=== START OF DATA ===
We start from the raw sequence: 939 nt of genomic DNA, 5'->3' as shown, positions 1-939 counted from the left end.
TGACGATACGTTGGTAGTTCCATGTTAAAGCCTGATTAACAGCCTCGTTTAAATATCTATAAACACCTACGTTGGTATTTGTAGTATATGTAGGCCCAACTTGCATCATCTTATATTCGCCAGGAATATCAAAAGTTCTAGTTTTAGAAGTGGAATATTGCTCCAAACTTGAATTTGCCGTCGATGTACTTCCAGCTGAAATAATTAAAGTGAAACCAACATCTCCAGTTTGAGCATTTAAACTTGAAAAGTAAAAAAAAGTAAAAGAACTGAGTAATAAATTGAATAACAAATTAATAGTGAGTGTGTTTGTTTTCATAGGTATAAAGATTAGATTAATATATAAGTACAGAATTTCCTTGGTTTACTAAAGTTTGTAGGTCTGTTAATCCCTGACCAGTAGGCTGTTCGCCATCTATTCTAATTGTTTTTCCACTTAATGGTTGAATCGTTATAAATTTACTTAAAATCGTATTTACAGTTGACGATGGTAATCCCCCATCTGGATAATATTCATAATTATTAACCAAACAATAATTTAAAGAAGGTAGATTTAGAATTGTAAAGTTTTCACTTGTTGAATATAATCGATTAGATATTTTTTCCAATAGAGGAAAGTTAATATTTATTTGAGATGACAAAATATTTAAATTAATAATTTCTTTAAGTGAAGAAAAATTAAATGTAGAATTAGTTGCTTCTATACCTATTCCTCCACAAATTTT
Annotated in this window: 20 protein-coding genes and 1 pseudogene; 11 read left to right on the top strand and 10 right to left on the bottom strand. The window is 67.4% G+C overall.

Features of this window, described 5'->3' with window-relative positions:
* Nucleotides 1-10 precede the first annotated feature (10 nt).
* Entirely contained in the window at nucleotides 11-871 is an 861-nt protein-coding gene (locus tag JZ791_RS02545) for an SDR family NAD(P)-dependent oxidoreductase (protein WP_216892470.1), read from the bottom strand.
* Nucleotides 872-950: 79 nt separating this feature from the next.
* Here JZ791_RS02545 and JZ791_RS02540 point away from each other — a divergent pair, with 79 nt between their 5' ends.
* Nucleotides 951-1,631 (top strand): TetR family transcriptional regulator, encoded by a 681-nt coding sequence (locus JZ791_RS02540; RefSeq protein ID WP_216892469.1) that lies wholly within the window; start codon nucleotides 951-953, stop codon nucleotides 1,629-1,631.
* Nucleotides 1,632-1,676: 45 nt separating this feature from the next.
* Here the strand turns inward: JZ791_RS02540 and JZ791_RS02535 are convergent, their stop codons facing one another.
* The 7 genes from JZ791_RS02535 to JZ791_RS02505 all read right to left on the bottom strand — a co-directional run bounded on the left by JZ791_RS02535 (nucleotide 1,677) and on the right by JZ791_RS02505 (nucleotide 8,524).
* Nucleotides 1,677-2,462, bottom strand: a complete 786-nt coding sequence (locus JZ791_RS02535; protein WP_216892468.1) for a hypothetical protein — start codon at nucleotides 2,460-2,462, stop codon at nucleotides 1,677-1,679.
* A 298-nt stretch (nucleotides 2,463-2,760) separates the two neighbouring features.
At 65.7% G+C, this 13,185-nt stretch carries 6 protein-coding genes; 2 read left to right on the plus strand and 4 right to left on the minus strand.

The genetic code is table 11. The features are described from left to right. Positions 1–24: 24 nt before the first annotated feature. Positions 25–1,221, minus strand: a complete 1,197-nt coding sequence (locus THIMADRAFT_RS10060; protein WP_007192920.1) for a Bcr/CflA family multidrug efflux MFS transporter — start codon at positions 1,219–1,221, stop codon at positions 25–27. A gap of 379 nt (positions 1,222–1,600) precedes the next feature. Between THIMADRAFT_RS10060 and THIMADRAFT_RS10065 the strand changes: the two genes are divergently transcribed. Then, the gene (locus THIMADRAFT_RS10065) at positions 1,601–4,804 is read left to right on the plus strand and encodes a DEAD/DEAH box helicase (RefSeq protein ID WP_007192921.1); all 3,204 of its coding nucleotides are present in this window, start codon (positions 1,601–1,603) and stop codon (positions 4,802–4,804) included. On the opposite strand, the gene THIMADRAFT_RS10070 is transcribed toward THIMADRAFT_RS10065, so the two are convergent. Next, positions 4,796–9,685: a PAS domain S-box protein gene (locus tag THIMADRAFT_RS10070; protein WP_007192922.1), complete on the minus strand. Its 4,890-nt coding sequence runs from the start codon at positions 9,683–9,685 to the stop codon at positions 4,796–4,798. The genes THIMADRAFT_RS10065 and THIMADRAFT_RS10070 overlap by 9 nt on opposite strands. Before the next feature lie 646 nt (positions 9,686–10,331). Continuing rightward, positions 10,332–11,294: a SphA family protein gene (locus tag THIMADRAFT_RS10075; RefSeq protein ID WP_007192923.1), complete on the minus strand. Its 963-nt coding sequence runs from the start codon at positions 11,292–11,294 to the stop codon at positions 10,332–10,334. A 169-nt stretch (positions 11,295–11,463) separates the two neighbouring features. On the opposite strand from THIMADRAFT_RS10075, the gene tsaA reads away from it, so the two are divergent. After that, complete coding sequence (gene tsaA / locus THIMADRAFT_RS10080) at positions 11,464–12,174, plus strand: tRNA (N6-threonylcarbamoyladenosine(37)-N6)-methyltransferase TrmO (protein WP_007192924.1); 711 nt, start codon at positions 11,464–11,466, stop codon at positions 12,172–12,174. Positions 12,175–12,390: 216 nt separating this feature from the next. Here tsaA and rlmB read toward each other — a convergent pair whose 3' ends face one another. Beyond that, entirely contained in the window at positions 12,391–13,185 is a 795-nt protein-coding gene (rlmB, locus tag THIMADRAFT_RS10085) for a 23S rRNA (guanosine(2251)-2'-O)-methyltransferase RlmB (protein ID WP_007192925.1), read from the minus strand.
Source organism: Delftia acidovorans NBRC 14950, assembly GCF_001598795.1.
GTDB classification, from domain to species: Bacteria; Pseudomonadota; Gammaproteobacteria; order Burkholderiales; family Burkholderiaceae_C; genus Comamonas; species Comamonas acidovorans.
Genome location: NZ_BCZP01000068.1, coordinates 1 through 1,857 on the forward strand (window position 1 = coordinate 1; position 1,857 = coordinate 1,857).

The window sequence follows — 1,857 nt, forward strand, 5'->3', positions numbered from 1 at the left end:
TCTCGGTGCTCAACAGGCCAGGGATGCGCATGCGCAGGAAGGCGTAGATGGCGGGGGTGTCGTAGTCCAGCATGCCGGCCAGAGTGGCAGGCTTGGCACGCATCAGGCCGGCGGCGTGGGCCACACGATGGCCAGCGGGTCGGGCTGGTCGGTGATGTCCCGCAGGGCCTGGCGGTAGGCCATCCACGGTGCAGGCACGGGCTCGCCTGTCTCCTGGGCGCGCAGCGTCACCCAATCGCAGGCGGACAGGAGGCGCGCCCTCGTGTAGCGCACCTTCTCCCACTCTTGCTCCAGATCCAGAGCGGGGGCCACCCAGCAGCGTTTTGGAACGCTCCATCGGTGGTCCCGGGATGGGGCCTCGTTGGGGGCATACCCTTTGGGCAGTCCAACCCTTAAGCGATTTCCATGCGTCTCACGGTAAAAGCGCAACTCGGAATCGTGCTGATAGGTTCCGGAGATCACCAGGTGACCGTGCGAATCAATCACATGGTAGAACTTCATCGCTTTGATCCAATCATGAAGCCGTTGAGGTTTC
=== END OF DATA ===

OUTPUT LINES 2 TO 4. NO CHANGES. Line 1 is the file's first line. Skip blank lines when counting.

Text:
TGACGATACGTTGGTAGTTCCATGTTAAAGCCTGATTAACAGCCTCGTTTAAATATCTATAAACACCTACGTTGGTATTTGTAGTATATGTAGGCCCAACTTGCATCATCTTATATTCGCCAGGAATATCAAAAGTTCTAGTTTTAGAAGTGGAATATTGCTCCAAACTTGAATTTGCCGTCGATGTACTTCCAGCTGAAATAATTAAAGTGAAACCAACATCTCCAGTTTGAGCATTTAAACTTGAAAAGTAAAAAAAAGTAAAAGAACTGAGTAATAAATTGAATAACAAATTAATAGTGAGTGTGTTTGTTTTCATAGGTATAAAGATTAGATTAATATATAAGTACAGAATTTCCTTGGTTTACTAAAGTTTGTAGGTCTGTTAATCCCTGACCAGTAGGCTGTTCGCCATCTATTCTAATTGTTTTTCCACTTAATGGTTGAATCGTTATAAATTTACTTAAAATCGTATTTACAGTTGACGATGGTAATCCCCCATCTGGATAATATTCATAATTATTAACCAAACAATAATTTAAAGAAGGTAGATTTAGAATTGTAAAGTTTTCACTTGTTGAATATAATCGATTAGATATTTTTTCCAATAGAGGAAAGTTAATATTTATTTGAGATGACAAAATATTTAAATTAATAATTTCTTTAAGTGAAGAAAAATTAAATGTAGAATTAGTTGCTTCTATACCTATTCCTCCACAAATTTT
Annotated in this window: 20 protein-coding genes and 1 pseudogene; 11 read left to right on the top strand and 10 right to left on the bottom strand. The window is 67.4% G+C overall.

Features of this window, described 5'->3' with window-relative positions: